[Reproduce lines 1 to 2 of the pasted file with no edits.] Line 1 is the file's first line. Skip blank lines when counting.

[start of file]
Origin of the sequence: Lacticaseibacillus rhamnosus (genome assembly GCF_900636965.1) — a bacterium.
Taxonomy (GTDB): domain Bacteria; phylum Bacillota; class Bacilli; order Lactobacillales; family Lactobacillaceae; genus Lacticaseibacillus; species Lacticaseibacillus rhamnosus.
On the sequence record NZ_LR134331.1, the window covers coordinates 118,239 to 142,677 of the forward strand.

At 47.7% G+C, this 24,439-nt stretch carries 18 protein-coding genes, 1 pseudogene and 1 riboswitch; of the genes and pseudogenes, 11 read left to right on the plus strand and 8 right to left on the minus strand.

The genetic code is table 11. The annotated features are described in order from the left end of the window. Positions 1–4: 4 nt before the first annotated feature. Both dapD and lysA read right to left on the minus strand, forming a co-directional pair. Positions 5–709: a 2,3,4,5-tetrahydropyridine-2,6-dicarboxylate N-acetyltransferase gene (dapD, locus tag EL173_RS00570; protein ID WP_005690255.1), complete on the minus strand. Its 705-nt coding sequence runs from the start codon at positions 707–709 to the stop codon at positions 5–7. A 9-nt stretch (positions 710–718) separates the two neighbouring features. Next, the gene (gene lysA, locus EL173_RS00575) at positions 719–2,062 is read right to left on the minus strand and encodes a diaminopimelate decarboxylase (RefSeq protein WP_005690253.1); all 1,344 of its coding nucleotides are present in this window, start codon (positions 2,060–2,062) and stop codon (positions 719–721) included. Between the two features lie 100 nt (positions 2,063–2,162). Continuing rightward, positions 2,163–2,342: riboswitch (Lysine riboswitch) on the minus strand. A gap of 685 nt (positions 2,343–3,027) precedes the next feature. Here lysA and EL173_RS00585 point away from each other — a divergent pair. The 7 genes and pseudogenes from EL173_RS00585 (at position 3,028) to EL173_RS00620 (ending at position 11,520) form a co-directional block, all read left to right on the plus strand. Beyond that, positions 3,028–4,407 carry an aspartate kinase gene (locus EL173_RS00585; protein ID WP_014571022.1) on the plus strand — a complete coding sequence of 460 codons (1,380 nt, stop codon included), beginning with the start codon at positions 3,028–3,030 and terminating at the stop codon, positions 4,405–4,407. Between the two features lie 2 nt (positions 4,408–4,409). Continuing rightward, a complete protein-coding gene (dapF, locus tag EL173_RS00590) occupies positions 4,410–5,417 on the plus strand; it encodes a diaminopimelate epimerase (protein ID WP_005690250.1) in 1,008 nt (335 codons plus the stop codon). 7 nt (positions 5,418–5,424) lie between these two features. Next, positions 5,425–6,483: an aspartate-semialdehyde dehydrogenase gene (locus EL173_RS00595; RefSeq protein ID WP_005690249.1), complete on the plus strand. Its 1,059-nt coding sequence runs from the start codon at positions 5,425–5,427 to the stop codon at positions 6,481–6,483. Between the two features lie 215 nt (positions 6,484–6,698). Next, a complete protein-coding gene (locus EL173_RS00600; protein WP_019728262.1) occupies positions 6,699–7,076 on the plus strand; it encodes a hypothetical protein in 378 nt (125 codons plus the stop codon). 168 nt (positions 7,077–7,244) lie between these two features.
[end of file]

Origin of the sequence: Lacticaseibacillus rhamnosus (genome assembly GCF_900636965.1) — a bacterium.
Taxonomy (GTDB): domain Bacteria; phylum Bacillota; class Bacilli; order Lactobacillales; family Lactobacillaceae; genus Lacticaseibacillus; species Lacticaseibacillus rhamnosus.